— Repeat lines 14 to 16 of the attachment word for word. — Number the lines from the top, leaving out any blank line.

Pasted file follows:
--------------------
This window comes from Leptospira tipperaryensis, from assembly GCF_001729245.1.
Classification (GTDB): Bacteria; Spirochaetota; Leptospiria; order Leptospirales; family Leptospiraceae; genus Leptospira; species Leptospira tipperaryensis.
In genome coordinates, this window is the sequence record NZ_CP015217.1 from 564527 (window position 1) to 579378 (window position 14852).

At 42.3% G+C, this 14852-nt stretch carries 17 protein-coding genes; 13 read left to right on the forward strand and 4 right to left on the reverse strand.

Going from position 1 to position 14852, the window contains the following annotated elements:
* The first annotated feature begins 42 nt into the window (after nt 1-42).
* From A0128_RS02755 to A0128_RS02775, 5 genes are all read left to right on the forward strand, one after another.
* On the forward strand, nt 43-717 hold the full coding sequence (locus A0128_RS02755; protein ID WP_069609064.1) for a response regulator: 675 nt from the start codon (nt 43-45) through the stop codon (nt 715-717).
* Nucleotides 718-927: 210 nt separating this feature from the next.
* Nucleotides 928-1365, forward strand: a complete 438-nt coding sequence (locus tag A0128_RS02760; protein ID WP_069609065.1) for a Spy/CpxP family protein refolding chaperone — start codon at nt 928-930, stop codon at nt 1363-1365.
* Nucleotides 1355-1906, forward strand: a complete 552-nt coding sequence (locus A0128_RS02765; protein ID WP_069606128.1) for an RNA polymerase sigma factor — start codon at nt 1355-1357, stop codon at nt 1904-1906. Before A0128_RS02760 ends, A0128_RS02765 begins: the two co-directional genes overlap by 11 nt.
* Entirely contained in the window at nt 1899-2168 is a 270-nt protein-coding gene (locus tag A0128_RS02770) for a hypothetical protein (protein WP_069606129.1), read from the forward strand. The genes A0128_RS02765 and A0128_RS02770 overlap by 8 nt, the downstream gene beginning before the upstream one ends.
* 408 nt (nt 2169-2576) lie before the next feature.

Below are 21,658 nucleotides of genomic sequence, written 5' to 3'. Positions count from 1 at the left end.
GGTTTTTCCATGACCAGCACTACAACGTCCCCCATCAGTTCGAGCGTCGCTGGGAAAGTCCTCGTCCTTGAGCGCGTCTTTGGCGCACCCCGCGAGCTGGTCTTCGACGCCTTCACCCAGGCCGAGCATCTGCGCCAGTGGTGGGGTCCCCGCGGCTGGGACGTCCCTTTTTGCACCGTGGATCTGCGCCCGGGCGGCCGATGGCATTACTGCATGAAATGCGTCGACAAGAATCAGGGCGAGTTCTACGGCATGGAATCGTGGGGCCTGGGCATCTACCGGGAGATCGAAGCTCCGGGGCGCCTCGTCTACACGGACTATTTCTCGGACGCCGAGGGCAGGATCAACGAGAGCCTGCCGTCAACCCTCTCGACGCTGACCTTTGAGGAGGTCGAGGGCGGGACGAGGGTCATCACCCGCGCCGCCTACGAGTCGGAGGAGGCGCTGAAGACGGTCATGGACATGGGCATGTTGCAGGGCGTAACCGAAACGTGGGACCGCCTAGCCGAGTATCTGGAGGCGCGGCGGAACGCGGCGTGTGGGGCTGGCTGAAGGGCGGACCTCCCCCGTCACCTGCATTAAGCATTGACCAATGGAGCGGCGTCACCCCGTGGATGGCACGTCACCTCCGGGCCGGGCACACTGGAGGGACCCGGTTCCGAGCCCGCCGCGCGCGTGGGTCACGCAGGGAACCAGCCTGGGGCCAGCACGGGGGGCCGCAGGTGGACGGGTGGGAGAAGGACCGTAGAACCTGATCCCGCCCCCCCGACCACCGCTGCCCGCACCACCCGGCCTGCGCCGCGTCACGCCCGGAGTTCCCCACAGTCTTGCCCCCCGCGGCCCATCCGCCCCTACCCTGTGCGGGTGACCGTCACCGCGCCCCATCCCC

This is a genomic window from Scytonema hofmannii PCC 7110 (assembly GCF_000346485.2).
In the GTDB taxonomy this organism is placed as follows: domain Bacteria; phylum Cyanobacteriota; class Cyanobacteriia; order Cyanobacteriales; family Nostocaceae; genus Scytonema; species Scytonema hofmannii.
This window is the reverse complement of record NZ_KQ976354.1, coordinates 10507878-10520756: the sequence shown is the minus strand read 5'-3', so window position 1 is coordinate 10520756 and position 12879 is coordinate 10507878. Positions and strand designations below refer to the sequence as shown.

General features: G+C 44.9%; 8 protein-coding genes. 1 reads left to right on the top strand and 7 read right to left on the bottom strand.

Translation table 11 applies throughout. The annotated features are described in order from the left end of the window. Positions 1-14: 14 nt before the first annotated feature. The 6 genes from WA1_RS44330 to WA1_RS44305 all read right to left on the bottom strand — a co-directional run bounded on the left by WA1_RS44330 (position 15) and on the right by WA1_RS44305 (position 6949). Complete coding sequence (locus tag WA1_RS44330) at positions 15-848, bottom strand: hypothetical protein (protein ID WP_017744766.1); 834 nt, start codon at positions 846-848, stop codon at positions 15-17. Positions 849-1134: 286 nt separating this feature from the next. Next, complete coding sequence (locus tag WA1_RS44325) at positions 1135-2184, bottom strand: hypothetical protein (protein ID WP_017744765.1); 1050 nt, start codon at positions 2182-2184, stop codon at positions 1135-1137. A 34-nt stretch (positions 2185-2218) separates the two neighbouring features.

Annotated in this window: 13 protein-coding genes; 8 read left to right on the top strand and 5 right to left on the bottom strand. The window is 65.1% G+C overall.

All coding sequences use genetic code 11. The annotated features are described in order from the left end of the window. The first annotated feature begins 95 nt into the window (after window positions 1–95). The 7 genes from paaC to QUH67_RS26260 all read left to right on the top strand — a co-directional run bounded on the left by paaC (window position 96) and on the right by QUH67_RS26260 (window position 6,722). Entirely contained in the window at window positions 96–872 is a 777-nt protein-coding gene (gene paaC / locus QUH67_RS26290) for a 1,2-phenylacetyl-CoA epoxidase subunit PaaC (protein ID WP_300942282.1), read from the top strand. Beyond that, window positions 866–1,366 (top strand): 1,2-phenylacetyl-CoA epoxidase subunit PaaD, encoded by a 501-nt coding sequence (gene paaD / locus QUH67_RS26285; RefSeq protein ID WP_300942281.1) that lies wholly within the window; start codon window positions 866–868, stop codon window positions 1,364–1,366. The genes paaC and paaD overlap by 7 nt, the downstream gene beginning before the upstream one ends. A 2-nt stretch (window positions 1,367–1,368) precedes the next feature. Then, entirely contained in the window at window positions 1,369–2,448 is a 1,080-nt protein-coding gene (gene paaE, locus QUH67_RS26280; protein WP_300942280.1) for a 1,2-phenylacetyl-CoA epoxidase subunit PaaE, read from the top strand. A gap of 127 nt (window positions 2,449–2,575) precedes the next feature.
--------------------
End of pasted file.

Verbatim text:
Below are 21,658 nucleotides of genomic sequence, written 5' to 3'. Positions count from 1 at the left end.
GGTTTTTCCATGACCAGCACTACAACGTCCCCCATCAGTTCGAGCGTCGCTGGGAAAGTCCTCGTCCTTGAGCGCGTCTTTGGCGCACCCCGCGAGCTGGTCTTCGACGCCTTCACCCAGGCCGAGCATCTGCGCCAGTGGTGGGGTCCCCGCGGCTGGGACGTCCCTTTTTGCACCGTGGATCTGCGCCCGGGCGGCCGATGGCATTACTGCATGAAATGCGTCGACAAGAATCAGGGCGAGTTCTACGGCATGGAATCGTGGGGCCTGGGCATCTACCGGGAGATCGAAGCTCCGGGGCGCCTCGTCTACACGGACTATTTCTCGGACGCCGAGGGCAGGATCAACGAGAGCCTGCCGTCAACCCTCTCGACGCTGACCTTTGAGGAGGTCGAGGGCGGGACGAGGGTCATCACCCGCGCCGCCTACGAGTCGGAGGAGGCGCTGAAGACGGTCATGGACATGGGCATGTTGCAGGGCGTAACCGAAACGTGGGACCGCCTAGCCGAGTATCTGGAGGCGCGGCGGAACGCGGCGTGTGGGGCTGGCTGAAGGGCGGACCTCCCCCGTCACCTGCATTAAGCATTGACCAATGGAGCGGCGTCACCCCGTGGATGGCACGTCACCTCCGGGCCGGGCACACTGGAGGGACCCGGTTCCGAGCCCGCCGCGCGCGTGGGTCACGCAGGGAACCAGCCTGGGGCCAGCACGGGGGGCCGCAGGTGGACGGGTGGGAGAAGGACCGTAGAACCTGATCCCGCCCCCCCGACCACCGCTGCCCGCACCACCCGGCCTGCGCCGCGTCACGCCCGGAGTTCCCCACAGTCTTGCCCCCCGCGGCCCATCCGCCCCTACCCTGTGCGGGTGACCGTCACCGCGCCCCATCCCC

This is a genomic window from Scytonema hofmannii PCC 7110 (assembly GCF_000346485.2).